At its monthly meeting on Jan. 18, the Arkansas Game and Fish Commission signed an agreement with Central Arkansas Water to add about 2,400 acres to the Maumelle River Wildlife Management Area.
Maumelle River WMA borders Lake Maumelle, which provides drinking water to Central Arkansas. In 2010, Central Arkansas Water agreed to allow bowhunting and other recreational activities on its land surrounding the lake. It was a significant reversal of CAW's decades-old policy prohibiting any human activity on its land bordering the lake.
In July 2013 the two organizations signed a 99-year lease agreement for $1 million to ensure public hunting access on 18,861 acres around Lake Maumelle. The new addition expands the WMA acreage to about 20,000. Also, the organizations reset the clock to zero on the lease. It will now run through 2122.
Central Arkansas Water acquired the additional 2,395 acres since 2013. The Game and Fish Commission will pay Central Arkansas Water an additional $226,825 under the amended lease agreement.
"It equates to a cost of 54 cents per acre per year, which is an incredibly good value," said Ben Batten, the Game and Fish Commission's deputy director.
The amended lease agreement also will expand the portion of the WMA where small game hunting is allowed. Previously, small game hunters could only access 1,279 acres of the property. Now hunters may pursue small game on an additional 6,864 acres, most of which had been reserved for archery deer hunting only.
Austin Booth, the Game and Fish Commission's director, said that the commission's five-year strategic plan aims to provide public access to 5,000 additional acres. The Maumelle River WMA addition satisfies more than half of that objective.
"We will have reached roughly half of our five-year goal (5,000 additional acres of public access) within six months," Booth said.
Additionally, the commission approved buying 165 acres in Sebastian County to add to Frog Bayou Wildlife Management Area. The price for the acreage will not exceed $527,000. This will expand the amount of public access to wetland habitat in the Arkansas River Valley for both hunting and watchable wildlife.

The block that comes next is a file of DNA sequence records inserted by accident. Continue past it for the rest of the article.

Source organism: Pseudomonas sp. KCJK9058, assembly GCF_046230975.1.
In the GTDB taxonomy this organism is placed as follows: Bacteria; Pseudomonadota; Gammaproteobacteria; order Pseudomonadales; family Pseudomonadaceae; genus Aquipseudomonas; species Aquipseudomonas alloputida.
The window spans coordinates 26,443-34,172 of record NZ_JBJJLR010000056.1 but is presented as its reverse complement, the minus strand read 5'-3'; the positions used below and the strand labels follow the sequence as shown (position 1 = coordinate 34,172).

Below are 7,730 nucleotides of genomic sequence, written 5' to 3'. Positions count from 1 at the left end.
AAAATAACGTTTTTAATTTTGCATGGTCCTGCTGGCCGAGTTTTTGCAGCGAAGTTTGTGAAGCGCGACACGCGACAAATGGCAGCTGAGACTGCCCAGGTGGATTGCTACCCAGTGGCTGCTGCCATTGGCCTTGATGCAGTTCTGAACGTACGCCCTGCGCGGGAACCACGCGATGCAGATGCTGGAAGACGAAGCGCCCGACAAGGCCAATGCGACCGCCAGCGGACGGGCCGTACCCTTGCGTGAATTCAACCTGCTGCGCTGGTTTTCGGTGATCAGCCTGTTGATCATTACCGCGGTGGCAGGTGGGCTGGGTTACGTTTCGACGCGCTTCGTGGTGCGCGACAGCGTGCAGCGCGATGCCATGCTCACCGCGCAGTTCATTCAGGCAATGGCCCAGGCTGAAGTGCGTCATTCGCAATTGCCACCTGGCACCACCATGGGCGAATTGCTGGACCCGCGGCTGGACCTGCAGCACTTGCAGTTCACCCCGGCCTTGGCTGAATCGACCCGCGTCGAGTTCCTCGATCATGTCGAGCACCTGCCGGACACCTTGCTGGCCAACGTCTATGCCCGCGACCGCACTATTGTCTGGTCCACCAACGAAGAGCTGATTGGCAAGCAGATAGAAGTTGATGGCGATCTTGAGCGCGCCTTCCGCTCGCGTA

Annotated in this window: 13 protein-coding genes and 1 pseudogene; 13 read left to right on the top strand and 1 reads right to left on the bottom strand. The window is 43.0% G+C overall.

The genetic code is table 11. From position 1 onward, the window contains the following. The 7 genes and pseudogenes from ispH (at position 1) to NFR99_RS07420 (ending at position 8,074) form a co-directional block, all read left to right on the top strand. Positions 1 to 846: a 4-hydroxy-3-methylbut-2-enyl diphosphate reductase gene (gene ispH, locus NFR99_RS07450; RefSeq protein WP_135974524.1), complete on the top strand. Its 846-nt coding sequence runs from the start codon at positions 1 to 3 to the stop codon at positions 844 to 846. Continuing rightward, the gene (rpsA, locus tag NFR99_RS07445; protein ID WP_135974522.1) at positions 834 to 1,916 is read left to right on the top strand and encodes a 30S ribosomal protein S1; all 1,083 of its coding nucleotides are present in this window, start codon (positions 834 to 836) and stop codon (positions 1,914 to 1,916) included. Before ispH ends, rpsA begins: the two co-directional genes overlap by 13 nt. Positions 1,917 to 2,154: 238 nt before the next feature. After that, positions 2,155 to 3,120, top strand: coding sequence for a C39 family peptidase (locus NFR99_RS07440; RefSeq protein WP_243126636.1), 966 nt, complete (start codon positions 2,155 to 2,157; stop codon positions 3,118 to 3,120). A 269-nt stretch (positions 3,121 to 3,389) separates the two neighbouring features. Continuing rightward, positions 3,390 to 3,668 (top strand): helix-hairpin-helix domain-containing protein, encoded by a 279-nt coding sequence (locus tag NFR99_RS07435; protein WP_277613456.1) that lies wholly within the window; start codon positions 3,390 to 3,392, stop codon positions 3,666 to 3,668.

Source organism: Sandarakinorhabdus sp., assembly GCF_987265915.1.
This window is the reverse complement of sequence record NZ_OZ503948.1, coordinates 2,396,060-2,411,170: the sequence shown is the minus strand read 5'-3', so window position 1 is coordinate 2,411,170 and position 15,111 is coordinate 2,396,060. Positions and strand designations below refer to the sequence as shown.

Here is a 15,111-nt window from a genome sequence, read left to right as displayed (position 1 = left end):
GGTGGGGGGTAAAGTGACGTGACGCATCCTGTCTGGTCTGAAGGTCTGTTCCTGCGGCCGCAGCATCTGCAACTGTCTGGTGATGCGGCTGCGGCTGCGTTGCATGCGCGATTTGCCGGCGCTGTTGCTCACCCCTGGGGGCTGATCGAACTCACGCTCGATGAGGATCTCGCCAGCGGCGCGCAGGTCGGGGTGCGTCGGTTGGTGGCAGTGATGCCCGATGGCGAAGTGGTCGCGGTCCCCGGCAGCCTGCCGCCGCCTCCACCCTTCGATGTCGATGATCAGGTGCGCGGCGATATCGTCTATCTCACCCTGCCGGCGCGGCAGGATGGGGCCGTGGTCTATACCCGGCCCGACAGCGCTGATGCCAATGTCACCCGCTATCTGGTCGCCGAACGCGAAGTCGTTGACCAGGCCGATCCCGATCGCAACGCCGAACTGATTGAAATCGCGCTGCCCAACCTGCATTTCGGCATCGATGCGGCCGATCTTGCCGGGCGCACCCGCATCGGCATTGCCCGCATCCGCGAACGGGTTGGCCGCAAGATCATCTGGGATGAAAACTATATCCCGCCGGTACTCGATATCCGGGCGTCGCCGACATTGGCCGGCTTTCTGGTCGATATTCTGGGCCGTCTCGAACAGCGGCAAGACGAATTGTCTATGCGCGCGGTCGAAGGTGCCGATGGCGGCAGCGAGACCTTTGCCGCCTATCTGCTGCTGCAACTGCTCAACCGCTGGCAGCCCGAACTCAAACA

My introduction to waterfowl hunting in the western Arkansas River Valley was on the area that is now Frog Bayou WMA. In the 1990s, my friends Lee Nigh and Jeff Belcher leased a big chunk of it. It offered some of the best hunting I had ever seen, attracting vast numbers of mallards, pintails, American wigeon and green-winged teal. I encountered even better hunting on the Petit Jean River near Booneville. I fell in love with duck hunting in Western Arkansas during the 1990s and frankly, I've never gotten over it.
Of course, nothing compares with calling mallards into flooded timber, but Arkansas duck hunting wears a lot of different faces. If you want a cool change of pace, Western Arkansas is worth a visit.
Waterfowler Hall of Fame
With a nod to our great duck hunting heritage, the Arkansas Waterfowler Hall of Fame will induct five new members into its hall of fame in a ceremony and banquet March 2 at the Museum of the Arkansas Grand Prairie in Stuttgart.
This year's inductees are Dave Donaldson, Bill Byers, Kody Riggan, Gail Camp and Leonard Sitzer.
As the Game and Fish Commission's waterfowl program coordinator for 30 years, Donaldson helped design and create the green tree reservoirs in Northeast Arkansas. The biggest was on the Black River. It featured the most modern technology of that era, and it bears Donaldson's name. Donaldson also conducted the agency's first aerial waterfowl survey, a practice still used for counting waterfowl today.
In 1953, Byers established the Byers Hunting Club near Hunter, which still exists.
Gail Camp was a prominent competitive duck caller in a sport that was dominated by men. A protege of the great Chick Major, she competed in the World's Championship. She won the Tennessee State Championship, and she won the Womens World Championship in 1959-60.
Riggan, who helped establish Legacy Equipment, owned and operated Square Shooter Hunting Club. He is also a writer and pro staff member for Greenhead Magazine and Duck Hunter's Magazine.
Inducted into the Arkansas Agriculture Hall of Fame in 2010, Sitzer was recognized for his contributions to conservation by Ducks Unlimited and the National Wild Turkey Federation. In 2008, the Arkansas Wildlife Federation honored Sitzer as its Conservationist of the Year.
Proceeds from the event will benefit the Museum of the Grand Prairie. For more information visit www.waterfowlerhof.com.